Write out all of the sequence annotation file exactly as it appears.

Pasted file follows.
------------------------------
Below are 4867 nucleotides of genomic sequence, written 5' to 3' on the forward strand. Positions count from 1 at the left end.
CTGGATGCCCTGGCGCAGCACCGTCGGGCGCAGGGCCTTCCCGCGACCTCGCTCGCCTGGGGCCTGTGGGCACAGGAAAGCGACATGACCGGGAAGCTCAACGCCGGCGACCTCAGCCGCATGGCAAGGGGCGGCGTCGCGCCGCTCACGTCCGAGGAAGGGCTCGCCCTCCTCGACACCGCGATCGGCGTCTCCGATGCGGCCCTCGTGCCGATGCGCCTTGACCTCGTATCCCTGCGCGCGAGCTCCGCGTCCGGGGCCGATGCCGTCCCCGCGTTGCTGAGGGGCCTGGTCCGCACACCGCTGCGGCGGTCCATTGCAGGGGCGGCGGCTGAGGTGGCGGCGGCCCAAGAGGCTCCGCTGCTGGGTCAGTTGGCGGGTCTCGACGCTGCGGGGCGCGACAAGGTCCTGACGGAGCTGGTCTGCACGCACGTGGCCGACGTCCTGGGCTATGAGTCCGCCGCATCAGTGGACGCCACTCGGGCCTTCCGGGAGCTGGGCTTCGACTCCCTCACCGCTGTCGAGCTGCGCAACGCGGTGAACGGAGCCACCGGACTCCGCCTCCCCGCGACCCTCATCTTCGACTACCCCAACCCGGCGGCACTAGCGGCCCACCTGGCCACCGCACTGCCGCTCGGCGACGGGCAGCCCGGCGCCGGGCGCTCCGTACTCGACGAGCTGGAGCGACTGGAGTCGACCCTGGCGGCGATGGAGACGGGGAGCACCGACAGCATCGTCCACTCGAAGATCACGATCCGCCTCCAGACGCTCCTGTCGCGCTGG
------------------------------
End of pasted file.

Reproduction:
Below are 4867 nucleotides of genomic sequence, written 5' to 3' on the forward strand. Positions count from 1 at the left end.
CTGGATGCCCTGGCGCAGCACCGTCGGGCGCAGGGCCTTCCCGCGACCTCGCTCGCCTGGGGCCTGTGGGCACAGGAAAGCGACATGACCGGGAAGCTCAACGCCGGCGACCTCAGCCGCATGGCAAGGGGCGGCGTCGCGCCGCTCACGTCCGAGGAAGGGCTCGCCCTCCTCGACACCGCGATCGGCGTCTCCGATGCGGCCCTCGTGCCGATGCGCCTTGACCTCGTATCCCTGCGCGCGAGCTCCGCGTCCGGGGCCGATGCCGTCCCCGCGTTGCTGAGGGGCCTGGTCCGCACACCGCTGCGGCGGTCCATTGCAGGGGCGGCGGCTGAGGTGGCGGCGGCCCAAGAGGCTCCGCTGCTGGGTCAGTTGGCGGGTCTCGACGCTGCGGGGCGCGACAAGGTCCTGACGGAGCTGGTCTGCACGCACGTGGCCGACGTCCTGGGCTATGAGTCCGCCGCATCAGTGGACGCCACTCGGGCCTTCCGGGAGCTGGGCTTCGACTCCCTCACCGCTGTCGAGCTGCGCAACGCGGTGAACGGAGCCACCGGACTCCGCCTCCCCGCGACCCTCATCTTCGACTACCCCAACCCGGCGGCACTAGCGGCCCACCTGGCCACCGCACTGCCGCTCGGCGACGGGCAGCCCGGCGCCGGGCGCTCCGTACTCGACGAGCTGGAGCGACTGGAGTCGACCCTGGCGGCGATGGAGACGGGGAGCACCGACAGCATCGTCCACTCGAAGATCACGATCCGCCTCCAGACGCTCCTGTCGCGCTGG